“The learning revolution is underway,” writes Tom Vander Ark in Getting Smart: How Digital Learning Is Changing the World.

“There is good reason for optimism,” but beware of Hyper Hype, responds Mark Bauerlein in an Education Next review.

. . . digital technology can customize learning and dismantle the old calendars and spaces of schooling. Extraordinary innovations have arrived—online curricula, learning games, customized play-lists—and they are ready for implementation across the land if only educators and public officials break with standard procedure and embrace them.

. . . Every few pages Vander Ark adds a bold prediction sidebar: “In five years…Information from keystroke data will unlock the new field of motivation research…,” “In five years…Most learning platforms will feature a smart recommendation engine, similar to iTunes Genius…,” and “In five years…Science will confirm the obvious about how most boys learn and active learning models will be developed in response using expeditions, playlists, and projects.”

In his enthusiasm, Vander Ark ignores the disappointments (laptops for all had little impact) and the dangers (social media can fuel gossip, bullying and cheating), Bauerlein writes.

All this hype and prophecy is unnecessary. The digital future is here, and its main educational advantage, the individualization of learning, is recognized by everyone. At this point, the pressing questions are practical: how much it costs, how to overcome bureaucracy, for example. Vander Ark does include an appendix of concrete advice, such as urging state leaders to allow students to personalize their learning and base matriculation on demonstrated competency, not on seat time, but these are precisely the points to expound in the main text, not stick in an appendix. . . .  What we need is sound evidence, presented without hyperbole, of scalable and cost-effective digital programs that yield higher reading, writing, and math achievement.

Utah’s digital learning law lets districts and charter schools offer online courses to students throughout the state “and pocket a reasonable share of the state aid that comes with every student enrolled,” writes Paul Peterson. In theory, providers will compete for students by offering high-quality courses. “But that dream may not come true unless various aspects of the law are re-thought,” Peterson writes.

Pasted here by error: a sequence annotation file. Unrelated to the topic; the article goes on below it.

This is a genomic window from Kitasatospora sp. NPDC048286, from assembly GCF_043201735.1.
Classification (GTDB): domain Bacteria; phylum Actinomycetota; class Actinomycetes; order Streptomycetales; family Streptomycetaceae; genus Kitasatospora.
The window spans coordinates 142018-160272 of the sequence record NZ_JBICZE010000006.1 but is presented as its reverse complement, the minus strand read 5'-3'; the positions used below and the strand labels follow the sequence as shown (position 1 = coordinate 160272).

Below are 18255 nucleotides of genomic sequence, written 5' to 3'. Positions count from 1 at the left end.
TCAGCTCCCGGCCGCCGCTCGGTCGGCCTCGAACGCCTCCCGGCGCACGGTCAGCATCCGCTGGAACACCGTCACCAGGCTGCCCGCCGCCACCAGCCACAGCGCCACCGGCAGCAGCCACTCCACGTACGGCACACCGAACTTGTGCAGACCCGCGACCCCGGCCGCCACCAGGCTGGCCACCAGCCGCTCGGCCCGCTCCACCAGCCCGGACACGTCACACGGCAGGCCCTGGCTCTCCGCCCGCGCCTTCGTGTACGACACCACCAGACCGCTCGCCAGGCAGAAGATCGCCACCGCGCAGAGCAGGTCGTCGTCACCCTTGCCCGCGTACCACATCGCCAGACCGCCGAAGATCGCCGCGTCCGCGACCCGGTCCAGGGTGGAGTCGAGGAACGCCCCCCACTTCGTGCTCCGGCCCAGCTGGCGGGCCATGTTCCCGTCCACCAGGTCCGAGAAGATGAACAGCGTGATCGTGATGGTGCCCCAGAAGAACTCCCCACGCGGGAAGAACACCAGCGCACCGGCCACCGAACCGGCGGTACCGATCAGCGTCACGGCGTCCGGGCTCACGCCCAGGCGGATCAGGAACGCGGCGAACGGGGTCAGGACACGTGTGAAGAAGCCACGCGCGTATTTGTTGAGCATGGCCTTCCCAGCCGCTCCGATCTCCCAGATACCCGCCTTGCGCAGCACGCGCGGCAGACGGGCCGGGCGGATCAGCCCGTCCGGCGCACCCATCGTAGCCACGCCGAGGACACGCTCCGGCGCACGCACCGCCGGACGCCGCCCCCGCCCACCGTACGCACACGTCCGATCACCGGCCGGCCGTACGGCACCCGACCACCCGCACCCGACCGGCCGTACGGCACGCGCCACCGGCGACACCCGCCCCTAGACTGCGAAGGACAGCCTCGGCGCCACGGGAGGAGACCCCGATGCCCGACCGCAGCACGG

Adventures in STEM, 1953

How do you get kids motivated to study math and science?  These days, it’s video games, but in 1953, General Electric published comic books about science “adventures” to lure young people into technical fields, reports the Washington Post‘s Ideas@Innovations blog.

Adults feared “comic books were producing a crop of juvenile delinquents,” General Electric Review wrote in September 1953. But GE went ahead with titles such as Adventures in Jet Power, Adventures Inside the Atom and Land of Plenty: A Story of Freedom and Power.

 

A moron with a computer is still a moron

A Moron with a Computer Is Still a Moron writes David P. Goldman on Pajamas Media, in response to the New York Times story, In the Classroom of the Future, Stagnant Scores.

Chinese parents are buying their children pianos, violins and music lessons, while “New Age nerds” try “to keep kids “engaged” with video games.

It is the antithesis of education, which begins with discipline and extended concentration span.

Technology is transformational when it’s designed into schools, not layered on top of the same old stuff, writes Tom Vander Ark on Getting Smart. “The story of this decade is that personal digital learning will change the world.”

 

 

Violence, sex and 'dark' lit

School reading lists are full of violence, wrote Justice Antonin Scalia in the U.S. Supreme Court decision striking down a California law barring the sale of violent video games to minors on free-speech grounds. It starts with violent fairy tales, Scalia wrote in the majority opinion.

Homer’s Odysseus blinds Polyphemus the Cyclops by grinding out his eye with a heated stake. In The Inferno, Dante and Virgil watch corrupt politicians struggle to stay submerged beneath a lake of boiling pitch, lest they be skewered by devils above the surface. … And Golding’s Lord of the Flies recounts how a schoolboy called Piggy is savagely murdered by other children while marooned on an island.”

I wonder how many high school students read Homer or Dante.  Still Lord of the Flies is still big on high school reading lists (no sex) and some complain that teachers are assigning or allowing students to read “dark” novels.

Much of young-adult literature invites teenagers to wallow in ugliness, barbarity, dysfunction and cruelty, writes Meghan Cox Gurdon in the Wall Street Journal, defending an earlier commentary.

It is true that so-called problem novels may be helpful to children in anguished circumstances. The larger question is whether books about rape, incest, eating disorders and “cutting” (self-mutilation) help to normalize such behaviors for the vast majority of children who are merely living through the routine ordeals of adolescence.

Siobhan Curious, who teaches 17- and 18-year-olds worried about going too dark in choosing a book list for a class on personal narrative.

When preparing the list last year, I hesitated over a couple of titles, including Kathryn Harrison’s The Kiss (about the author’s consensual adult sexual relationship with her father) and Alice Sebold’s Lucky (about the author’s brutal rape and its aftermath).  In the end, I decided to include Lucky on the list, and when I presented the book to the class as one of their choices, I told them about its subject matter and my hesitations.  I warned them that certain passages were very graphic, and that they should keep this in mind when deciding whether they wanted to read the book.

Almost every girl and about half the boys put Lucky on their list.